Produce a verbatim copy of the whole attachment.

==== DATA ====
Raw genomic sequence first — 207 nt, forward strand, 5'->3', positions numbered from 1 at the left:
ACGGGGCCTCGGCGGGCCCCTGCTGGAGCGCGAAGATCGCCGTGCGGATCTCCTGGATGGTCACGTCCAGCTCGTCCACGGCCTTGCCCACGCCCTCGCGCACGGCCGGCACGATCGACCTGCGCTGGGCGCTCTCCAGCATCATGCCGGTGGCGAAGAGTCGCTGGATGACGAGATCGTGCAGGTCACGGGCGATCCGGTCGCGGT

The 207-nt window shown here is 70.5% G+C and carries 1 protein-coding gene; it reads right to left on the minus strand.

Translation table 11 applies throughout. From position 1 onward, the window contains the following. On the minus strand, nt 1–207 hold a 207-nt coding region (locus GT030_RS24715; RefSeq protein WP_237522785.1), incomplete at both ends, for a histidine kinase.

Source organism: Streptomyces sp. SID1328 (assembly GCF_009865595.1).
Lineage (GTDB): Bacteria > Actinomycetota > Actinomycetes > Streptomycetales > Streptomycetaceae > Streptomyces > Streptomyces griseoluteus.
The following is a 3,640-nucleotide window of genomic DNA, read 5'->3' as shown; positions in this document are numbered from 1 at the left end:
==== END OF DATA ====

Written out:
Raw genomic sequence first — 207 nt, forward strand, 5'->3', positions numbered from 1 at the left:
ACGGGGCCTCGGCGGGCCCCTGCTGGAGCGCGAAGATCGCCGTGCGGATCTCCTGGATGGTCACGTCCAGCTCGTCCACGGCCTTGCCCACGCCCTCGCGCACGGCCGGCACGATCGACCTGCGCTGGGCGCTCTCCAGCATCATGCCGGTGGCGAAGAGTCGCTGGATGACGAGATCGTGCAGGTCACGGGCGATCCGGTCGCGGT

The 207-nt window shown here is 70.5% G+C and carries 1 protein-coding gene; it reads right to left on the minus strand.

Translation table 11 applies throughout. From position 1 onward, the window contains the following. On the minus strand, nt 1–207 hold a 207-nt coding region (locus GT030_RS24715; RefSeq protein WP_237522785.1), incomplete at both ends, for a histidine kinase.

Source organism: Streptomyces sp. SID1328 (assembly GCF_009865595.1).
Lineage (GTDB): Bacteria > Actinomycetota > Actinomycetes > Streptomycetales > Streptomycetaceae > Streptomyces > Streptomyces griseoluteus.
The following is a 3,640-nucleotide window of genomic DNA, read 5'->3' as shown; positions in this document are numbered from 1 at the left end: